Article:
So in the midst of this frozen concoction coming from the sky, I put off farm chores tonight as long as possible, knowing it would take major navigation aids to simply make my way out the back steps, across the sidewalk and down the hill, then up the slick cement slope to open the big sliding barn doors.  Chains on my muck boots help, to a degree.  The barn doors thankfully hadn’t iced together as they have in the past when the northeast wind blows freezing rain into the tiny gap between them, so by breaking foot holds into the ice on the cement, I was able to roll back the doors just enough to sneak through before shutting them quickly behind me, blocking the arctic wind blast.  Then I turned around to face the barn aisle and drink in the warmth of seven stalls of hungry Haflinger horsie bodies, noisily greeting me by chastising me for my tardiness in feeding them dinner.

Wintertime chores are always more time-consuming but ice time chores are even more so.  Water buckets need to be filled individually because the hoses are frozen solid.  Hay bales stored in the hay barn must be hauled up the slick slope to the horse barn.  Frozen manure piles need to be hacked to pieces with a shovel rather than a pitchfork.   Who needs a bench press and fancy weight lifting equipment when you can lift five gallon buckets, sixty pound bales and twenty pounds of poop per shovel full?  Why invest in an elliptical exerciser to get the aerobic work out in?  This farm life is saving me money… I think.

Once inside each stall, I take a moment to run my ungloved hand over a fluffy golden winter coat, to untangle a mane knot or two, and to breathe in sweet Haflinger hay breath from a velvety nose.   It is the reason I slide downhill and I land on my face pushing loads of hay uphill to feed these beloved animals, no matter how hazardous the footing or miserable the weather.  It is why their stalls get picked up more often than our bedrooms, their stomachs are filled before ours, and I pay for hoof trims for the herd rather than manicures and pedicures for the people residing in the house.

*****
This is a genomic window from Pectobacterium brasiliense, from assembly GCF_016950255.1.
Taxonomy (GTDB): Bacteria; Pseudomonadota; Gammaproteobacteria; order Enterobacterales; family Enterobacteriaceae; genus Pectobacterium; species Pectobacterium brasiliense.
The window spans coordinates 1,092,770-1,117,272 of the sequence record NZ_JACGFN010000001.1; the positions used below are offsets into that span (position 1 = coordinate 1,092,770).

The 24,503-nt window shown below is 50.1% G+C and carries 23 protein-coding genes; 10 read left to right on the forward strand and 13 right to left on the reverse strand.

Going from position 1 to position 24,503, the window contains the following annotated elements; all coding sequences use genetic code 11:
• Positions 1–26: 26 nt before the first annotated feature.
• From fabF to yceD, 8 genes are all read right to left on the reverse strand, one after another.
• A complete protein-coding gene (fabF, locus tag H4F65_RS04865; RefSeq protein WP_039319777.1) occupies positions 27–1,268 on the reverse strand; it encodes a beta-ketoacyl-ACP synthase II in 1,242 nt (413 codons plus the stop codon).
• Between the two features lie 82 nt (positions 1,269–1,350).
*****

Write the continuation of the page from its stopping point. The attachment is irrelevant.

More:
The temperatures will rise tomorrow, the overwhelming ice covering will start to thaw and our farm will be happily back to drippy and overcast.  No matter what the weather,  the barn will always be a refuge of comfort, even when the work is hard and the effort is a challenge for this middle aged farmer.

It’s enough to melt even the most grumbly heart and the thickest coating of ice.

Silver Thaw

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Winter has hit with a vengeance with snow closing many roads, airports and schools, and then an ice storm blanketed us during the night, resulting in significant tree and power line damage and over 100,000 homes without electricity. We’re feeling pretty fortunate where we are farther north–the ice damage was less, though it is persisting in our 9th day of sub freezing temperatures. We awoke to to a 1/2 inch of ice coating everything, and it remains unthawed, creating hazards everywhere.

It is conditions like earthquakes, hurricanes, tornadoes, firestorms and silver thaws that remind us how little control we have over our environment and how much control it has over us. Being unable to walk anywhere outdoors that isn’t coated with ice is a humbling, helpless, feeling. Yet I’m grateful for the reminder of our helplessness. We dwell in this often hostile world and try to steward it, but we adapt to it, not the world adapting to us. We cannot stop the frozen rain from falling, but must wait patiently for the southerly winds to blow.

In fact, the warming is coming. Only 10 miles to the south of our farm, the temperature is a full 20 degrees higher, the ground is thawed and the ice is gone. When I listen out our back door to the south, I can hear the frozen trees in our woods knocking their branches together in a noisy cacophony as the south wind warms the ice, and chunks drop from the branches, clattering and clacking their way to the ground. From stony frozen silence to animated noisemakers with a steady puff of warm wind.

At times I am iced over as well–rigid in my opinions, frozen in my emotion, silent and cocooned in myself. That is when the approach of warmth from a touch, an empathic word, or heartfelt outreach breaks me free. Perhaps a little frostbitten around the edges, but I am freed again, warmed by relationships with friends and family and a host of virtual acquaintances from around the world.

I’m ready for the coming of the warm wind. It is well worth the wait.